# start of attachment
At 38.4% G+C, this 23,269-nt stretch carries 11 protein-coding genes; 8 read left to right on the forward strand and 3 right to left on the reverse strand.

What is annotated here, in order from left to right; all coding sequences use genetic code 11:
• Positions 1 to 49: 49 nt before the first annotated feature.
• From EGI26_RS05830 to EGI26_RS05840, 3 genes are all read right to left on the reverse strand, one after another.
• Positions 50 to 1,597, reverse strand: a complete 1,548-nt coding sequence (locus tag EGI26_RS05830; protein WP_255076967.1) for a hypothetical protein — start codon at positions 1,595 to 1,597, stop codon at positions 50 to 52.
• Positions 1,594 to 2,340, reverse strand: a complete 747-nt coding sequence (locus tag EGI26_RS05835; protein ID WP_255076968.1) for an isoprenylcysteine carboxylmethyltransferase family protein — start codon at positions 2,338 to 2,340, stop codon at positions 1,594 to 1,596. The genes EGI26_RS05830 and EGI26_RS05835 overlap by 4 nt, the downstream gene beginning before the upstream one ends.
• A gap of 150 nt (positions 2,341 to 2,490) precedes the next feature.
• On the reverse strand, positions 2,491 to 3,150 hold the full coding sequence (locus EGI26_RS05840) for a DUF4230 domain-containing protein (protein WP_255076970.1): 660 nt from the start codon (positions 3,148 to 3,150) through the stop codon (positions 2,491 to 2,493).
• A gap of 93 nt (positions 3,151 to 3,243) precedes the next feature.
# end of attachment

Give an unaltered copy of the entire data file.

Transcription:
At 38.4% G+C, this 23,269-nt stretch carries 11 protein-coding genes; 8 read left to right on the forward strand and 3 right to left on the reverse strand.

What is annotated here, in order from left to right; all coding sequences use genetic code 11:
• Positions 1 to 49: 49 nt before the first annotated feature.
• From EGI26_RS05830 to EGI26_RS05840, 3 genes are all read right to left on the reverse strand, one after another.
• Positions 50 to 1,597, reverse strand: a complete 1,548-nt coding sequence (locus tag EGI26_RS05830; protein WP_255076967.1) for a hypothetical protein — start codon at positions 1,595 to 1,597, stop codon at positions 50 to 52.
• Positions 1,594 to 2,340, reverse strand: a complete 747-nt coding sequence (locus tag EGI26_RS05835; protein ID WP_255076968.1) for an isoprenylcysteine carboxylmethyltransferase family protein — start codon at positions 2,338 to 2,340, stop codon at positions 1,594 to 1,596. The genes EGI26_RS05830 and EGI26_RS05835 overlap by 4 nt, the downstream gene beginning before the upstream one ends.
• A gap of 150 nt (positions 2,341 to 2,490) precedes the next feature.
• On the reverse strand, positions 2,491 to 3,150 hold the full coding sequence (locus EGI26_RS05840) for a DUF4230 domain-containing protein (protein WP_255076970.1): 660 nt from the start codon (positions 3,148 to 3,150) through the stop codon (positions 2,491 to 2,493).
• A gap of 93 nt (positions 3,151 to 3,243) precedes the next feature.